Waterproof: Beastie Balls are made from hard, waterproof rubber, while the Beastie Bar and bases use a combination of rubber and smooth plastic. In short, if you drop either of them in water it won’t cause any real damage. As a result, you can use them in a pool, spa or even ice bath if you wish! The non-absorbent surface of the ball also makes it easy to wash-off and keep clean.

Beastie Bar and Beastie Ball

The Bad

It hurts: The Beastie Balls and Beastie Bar might be effective at getting deep into your muscles, but they are also quite painful to use. Unlike a lacrosse ball or other ‘smooth’ massage balls, Beastie Balls dig right into your body, pressing a lot harder and deeper into your muscles. It took me a while to get used to the pain, and I still fear the idea of using them at times because I know how much they hurt! That being said, if you can push through the pain barrier, it is worth it, as the Beastie Balls and Bar do a a great job of relieving muscle tightness and tension.

Price: Depending on where you are in the world, a Beastie Ball will set you back around $25-$45, while a Beastie Bar could cost you anywhere from $60-$95. Compared a lacrosse ball which can be purchased for less than $10, or The Stick, which sells for around $30, both items are fairly pricey.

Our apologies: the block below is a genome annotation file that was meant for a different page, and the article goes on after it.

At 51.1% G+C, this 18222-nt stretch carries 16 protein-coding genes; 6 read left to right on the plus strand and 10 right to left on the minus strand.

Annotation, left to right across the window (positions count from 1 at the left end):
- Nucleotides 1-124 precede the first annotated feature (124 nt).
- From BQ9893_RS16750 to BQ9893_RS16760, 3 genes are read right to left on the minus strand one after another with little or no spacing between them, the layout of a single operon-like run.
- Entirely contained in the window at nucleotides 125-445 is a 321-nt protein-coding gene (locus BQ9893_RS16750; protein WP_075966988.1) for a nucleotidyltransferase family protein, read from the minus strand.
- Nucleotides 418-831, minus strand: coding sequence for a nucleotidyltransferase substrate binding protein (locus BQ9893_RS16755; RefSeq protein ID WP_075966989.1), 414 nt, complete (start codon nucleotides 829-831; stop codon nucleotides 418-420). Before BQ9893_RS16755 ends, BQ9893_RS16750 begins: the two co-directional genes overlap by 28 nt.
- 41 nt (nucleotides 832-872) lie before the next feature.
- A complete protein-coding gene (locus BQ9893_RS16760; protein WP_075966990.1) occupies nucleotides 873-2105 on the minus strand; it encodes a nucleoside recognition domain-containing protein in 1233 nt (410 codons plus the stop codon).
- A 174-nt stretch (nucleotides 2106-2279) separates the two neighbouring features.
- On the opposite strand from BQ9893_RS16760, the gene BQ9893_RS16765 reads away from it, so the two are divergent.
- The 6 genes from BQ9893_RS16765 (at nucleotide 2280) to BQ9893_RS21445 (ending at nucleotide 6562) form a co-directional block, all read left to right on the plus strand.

Firmness: As mentioned numerous times in this review, these Beastie Balls are very firm. In fact, some may say they are too firm! One time I spent around 45 minutes sitting on one, trying to relieve tension in my glutes. The next morning I woke up with a ‘bruising’ feeling in my butt which stayed for days! Some people new to self-myofascial release devices might find these Beastie Balls a bit too intimidating due to thier firmness and might want to start with something a bit softer and less painful. The good news is that Beastie Balls are available in a ‘softer’ clear colour, which won’t hurt as much.

Beastie Bar

Conclusion

RumbleRoller’s Beastie Bar and Beastie Ball are effective self-myofascial release tools and offer a number of improvements on other similar items on the market.

The rubber bumps on the Beastie Balls give them a point of difference not seen on too many other ‘massage balls’, and make them more effective at hitting trigger points and relieving muscle tension. In addition, the ability to attach the ball and bar to a base, and mount them to a wall, make it even easier to hit hard-to-reach areas on your body.